Nor. Norge, officially Kingdom of Norway, constitutional monarchy
(1994 pop. 4,347,695), 125,181 sq mi (324,219 sq km), N Europe,
occupying the western part of the Scandinavian peninsula. Extending
from the Skagerrak, which it borders in the south, c.1,100 mi (1,770
km) northeast to North Cape and Vardø on the Barents Sea
in the extreme northeast, the country forms a narrow mountainous
strip along the North Sea in the southwest and in the west the Atlantic
Ocean, whose local waters are also called the Norwegian Sea. It
has a long land frontier with Sweden in the east and in the northeast
borders on Finland and Russia. Oslo is the capital and largest city.
The nation's outlying possessions are Svalbard and Jan Mayen in
the Arctic Ocean and Bouvet and Peter I islands in the S Atlantic;
Norway also has claims in Antarctica.
The coastline, c.1,700 mi (2,740 km) long, is fringed with islands
(notably the Lofoten islands and Vesterålen) and is deeply
indented by numerous fjords. Sognafjorden, Hardangerfjord, Nordfjord,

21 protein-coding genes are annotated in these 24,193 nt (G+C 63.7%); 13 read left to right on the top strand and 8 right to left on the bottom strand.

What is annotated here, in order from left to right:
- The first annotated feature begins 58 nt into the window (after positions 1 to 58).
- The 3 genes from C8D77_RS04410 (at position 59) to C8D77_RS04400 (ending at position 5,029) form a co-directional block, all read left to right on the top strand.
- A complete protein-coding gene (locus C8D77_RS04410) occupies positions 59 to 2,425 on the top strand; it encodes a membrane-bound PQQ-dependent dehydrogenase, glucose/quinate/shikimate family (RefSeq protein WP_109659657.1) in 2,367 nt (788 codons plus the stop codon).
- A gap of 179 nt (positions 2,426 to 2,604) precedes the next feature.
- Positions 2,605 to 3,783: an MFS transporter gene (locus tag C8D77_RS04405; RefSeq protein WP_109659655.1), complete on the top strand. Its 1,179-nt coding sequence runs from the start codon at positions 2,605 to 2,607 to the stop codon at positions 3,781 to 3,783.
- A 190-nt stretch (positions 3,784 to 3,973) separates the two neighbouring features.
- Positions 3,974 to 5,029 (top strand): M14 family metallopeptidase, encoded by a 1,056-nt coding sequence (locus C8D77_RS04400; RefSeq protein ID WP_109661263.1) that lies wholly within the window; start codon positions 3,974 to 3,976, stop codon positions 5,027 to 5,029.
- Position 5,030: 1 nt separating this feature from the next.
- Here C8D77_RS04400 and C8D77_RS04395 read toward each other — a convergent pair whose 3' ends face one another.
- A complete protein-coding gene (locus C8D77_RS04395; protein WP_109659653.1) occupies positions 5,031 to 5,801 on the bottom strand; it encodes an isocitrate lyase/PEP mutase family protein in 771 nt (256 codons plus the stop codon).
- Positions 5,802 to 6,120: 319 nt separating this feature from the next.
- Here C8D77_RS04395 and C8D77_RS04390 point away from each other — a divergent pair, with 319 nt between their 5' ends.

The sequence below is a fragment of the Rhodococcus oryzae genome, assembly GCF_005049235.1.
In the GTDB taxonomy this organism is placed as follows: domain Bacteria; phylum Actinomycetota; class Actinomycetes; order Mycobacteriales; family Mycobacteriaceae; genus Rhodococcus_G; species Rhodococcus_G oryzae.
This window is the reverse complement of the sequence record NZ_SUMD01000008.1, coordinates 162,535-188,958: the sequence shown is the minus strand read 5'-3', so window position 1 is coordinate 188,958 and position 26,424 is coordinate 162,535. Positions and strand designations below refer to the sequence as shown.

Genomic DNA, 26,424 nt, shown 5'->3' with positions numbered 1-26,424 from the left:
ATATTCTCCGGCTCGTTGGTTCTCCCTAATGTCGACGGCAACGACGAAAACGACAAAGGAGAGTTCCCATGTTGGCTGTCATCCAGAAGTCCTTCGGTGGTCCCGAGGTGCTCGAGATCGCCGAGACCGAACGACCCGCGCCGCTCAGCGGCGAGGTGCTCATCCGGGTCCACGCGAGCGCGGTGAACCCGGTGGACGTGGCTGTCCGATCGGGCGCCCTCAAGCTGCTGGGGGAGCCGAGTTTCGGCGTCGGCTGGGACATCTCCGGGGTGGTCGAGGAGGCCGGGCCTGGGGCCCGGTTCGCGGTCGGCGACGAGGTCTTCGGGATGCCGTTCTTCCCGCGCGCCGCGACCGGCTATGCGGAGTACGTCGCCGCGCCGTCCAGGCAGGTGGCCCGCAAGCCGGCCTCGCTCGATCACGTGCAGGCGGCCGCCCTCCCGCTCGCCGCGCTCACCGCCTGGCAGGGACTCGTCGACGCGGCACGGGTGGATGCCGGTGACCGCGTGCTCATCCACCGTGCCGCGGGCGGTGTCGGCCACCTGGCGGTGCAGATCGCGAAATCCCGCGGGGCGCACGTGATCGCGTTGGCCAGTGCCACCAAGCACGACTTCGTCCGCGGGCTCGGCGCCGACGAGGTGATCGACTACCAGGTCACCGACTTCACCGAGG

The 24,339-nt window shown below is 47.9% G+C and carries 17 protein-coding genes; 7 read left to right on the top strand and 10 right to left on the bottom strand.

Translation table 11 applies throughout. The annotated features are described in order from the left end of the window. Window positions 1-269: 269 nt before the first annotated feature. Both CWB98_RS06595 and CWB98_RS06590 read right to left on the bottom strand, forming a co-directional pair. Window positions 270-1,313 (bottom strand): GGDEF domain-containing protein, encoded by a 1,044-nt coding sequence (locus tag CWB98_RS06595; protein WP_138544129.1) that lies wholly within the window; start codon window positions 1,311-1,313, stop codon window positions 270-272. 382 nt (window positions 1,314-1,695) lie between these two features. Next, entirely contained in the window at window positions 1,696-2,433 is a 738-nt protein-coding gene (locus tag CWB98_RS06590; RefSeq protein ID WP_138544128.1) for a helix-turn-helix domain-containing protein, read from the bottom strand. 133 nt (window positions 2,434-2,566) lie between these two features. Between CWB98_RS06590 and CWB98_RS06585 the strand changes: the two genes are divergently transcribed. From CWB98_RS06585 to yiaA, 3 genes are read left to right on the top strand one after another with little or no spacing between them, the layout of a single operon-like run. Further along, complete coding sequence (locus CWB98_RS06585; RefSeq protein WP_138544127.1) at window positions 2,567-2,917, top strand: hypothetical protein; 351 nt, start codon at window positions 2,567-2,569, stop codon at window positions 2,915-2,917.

and Oslofjord are among the largest and best known. From the coast
the land rises sharply to high plateaus such as Dovrefjell and the
Hardangervidda. Galdhøpiggen, in the Jotunheimen range, is
the high point (8,098 ft/2,468 m); west of it lies Jostedalsbreen,
the largest glacier field in Europe. The mountains and plateaus
are intersected by fertile valleys, such as Gudbrandsdalen, and
by rapid rivers, which furnish hydroelectric power and are used
for logging. The Glåma, in the south, is the most important
river. Because of the North Atlantic Drift, Norway has a mild and
humid climate for a northern country.
Most of the population is concentrated along the southern coast
and valleys, where the chief cities-Oslo, Bergen, Stavanger, Kristiansand,
and Drammen-are located. Farther north along the coast is Trondheim,
and in the extreme north are Narvik, Tromsø, and Hammerfest.
The majority of Norwegians are of Scandinavian stock, but in the
northern county of Finnmark, Lapps and Finns predominate.
The literary language of Norway for many years was Danish, from
which Riksmål (officially Bokmål), one of the two official
idioms of Norway, is derived (see Norwegian language and Norwegian
literature). Landsmål (officially Nynorsk), the other official
idiom, is similar. Frequent spelling reforms account for the variation
in Norwegian place names.
The Lutheran Church is the state church, but all other religions
enjoy freedom of worship. The king nominates the nine bishops and
other clergy of the Lutheran Church. The educational level in Norway
is very high; the leading universities are in Oslo (founded 1811)
and Bergen (founded 1946).